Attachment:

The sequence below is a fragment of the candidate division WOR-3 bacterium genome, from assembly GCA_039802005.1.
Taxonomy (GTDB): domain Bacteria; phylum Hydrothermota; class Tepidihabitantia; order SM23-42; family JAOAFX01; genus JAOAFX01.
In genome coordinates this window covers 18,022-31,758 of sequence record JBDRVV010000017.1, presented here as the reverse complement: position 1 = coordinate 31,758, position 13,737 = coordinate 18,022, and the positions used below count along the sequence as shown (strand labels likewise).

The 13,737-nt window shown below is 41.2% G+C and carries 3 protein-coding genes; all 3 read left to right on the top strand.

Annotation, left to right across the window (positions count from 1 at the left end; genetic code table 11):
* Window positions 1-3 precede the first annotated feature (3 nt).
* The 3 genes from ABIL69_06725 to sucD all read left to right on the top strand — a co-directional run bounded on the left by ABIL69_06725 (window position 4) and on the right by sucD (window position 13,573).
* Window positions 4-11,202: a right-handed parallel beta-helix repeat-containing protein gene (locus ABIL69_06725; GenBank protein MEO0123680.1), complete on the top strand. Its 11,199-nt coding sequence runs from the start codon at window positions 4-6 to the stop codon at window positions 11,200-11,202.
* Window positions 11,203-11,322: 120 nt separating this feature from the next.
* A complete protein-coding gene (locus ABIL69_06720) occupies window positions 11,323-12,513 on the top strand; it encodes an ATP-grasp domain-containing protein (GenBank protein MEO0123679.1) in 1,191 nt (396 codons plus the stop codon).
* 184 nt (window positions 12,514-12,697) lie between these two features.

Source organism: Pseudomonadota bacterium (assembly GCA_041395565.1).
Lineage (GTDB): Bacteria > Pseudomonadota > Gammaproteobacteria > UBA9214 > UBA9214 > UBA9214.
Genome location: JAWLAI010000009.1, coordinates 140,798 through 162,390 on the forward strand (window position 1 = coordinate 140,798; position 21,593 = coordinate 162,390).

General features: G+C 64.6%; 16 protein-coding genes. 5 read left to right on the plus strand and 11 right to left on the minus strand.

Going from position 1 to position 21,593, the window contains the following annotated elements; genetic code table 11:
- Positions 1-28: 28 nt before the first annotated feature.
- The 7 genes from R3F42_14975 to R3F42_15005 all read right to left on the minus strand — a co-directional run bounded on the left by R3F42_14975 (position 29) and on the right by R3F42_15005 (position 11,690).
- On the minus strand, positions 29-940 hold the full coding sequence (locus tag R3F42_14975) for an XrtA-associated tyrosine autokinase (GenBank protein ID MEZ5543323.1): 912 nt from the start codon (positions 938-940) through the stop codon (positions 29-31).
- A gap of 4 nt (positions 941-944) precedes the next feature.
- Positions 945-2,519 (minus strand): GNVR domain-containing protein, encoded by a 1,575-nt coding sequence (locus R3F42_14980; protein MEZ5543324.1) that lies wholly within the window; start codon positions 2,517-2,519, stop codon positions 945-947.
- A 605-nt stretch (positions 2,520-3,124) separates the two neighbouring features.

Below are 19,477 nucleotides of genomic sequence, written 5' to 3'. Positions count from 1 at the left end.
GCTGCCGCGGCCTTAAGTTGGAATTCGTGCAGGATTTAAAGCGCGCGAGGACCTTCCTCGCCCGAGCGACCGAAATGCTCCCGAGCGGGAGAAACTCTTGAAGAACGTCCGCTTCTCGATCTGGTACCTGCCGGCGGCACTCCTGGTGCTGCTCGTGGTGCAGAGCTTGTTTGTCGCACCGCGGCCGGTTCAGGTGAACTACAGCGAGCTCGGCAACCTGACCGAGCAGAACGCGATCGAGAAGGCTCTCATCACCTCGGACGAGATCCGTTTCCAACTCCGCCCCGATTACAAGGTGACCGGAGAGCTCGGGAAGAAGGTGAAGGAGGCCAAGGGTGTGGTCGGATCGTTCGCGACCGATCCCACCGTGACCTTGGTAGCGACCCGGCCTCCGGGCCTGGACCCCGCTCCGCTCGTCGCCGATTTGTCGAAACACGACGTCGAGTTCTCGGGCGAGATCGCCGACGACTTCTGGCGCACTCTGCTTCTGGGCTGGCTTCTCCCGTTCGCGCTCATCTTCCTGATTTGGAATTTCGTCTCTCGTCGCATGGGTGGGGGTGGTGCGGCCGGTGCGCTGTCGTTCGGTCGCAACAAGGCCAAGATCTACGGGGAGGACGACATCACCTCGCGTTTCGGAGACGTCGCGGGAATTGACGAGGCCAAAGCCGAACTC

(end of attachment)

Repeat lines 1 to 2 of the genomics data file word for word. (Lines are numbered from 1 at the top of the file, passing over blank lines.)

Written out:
The sequence below is a fragment of the candidate division WOR-3 bacterium genome, from assembly GCA_039802005.1.
Taxonomy (GTDB): domain Bacteria; phylum Hydrothermota; class Tepidihabitantia; order SM23-42; family JAOAFX01; genus JAOAFX01.